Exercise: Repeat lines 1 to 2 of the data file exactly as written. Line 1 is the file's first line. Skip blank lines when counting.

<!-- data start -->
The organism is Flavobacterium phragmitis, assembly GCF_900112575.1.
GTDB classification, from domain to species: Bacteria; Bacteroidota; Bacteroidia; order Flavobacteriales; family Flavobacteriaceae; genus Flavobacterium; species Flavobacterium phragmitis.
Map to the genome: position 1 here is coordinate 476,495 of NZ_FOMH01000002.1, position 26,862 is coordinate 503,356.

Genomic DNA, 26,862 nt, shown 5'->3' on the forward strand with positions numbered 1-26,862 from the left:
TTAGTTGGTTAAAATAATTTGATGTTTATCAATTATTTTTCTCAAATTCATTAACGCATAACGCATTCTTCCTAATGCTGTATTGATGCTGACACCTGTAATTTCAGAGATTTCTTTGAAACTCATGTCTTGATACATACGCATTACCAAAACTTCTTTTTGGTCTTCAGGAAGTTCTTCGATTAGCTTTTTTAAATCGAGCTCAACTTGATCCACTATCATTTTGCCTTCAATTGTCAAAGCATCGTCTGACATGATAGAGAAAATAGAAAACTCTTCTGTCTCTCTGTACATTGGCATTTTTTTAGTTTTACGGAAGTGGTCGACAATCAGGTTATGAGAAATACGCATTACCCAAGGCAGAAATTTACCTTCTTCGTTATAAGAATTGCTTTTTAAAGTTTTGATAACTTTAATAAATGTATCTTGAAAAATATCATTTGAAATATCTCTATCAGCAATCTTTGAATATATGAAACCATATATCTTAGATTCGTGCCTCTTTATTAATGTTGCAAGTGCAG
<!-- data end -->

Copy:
The organism is Flavobacterium phragmitis, assembly GCF_900112575.1.
GTDB classification, from domain to species: Bacteria; Bacteroidota; Bacteroidia; order Flavobacteriales; family Flavobacteriaceae; genus Flavobacterium; species Flavobacterium phragmitis.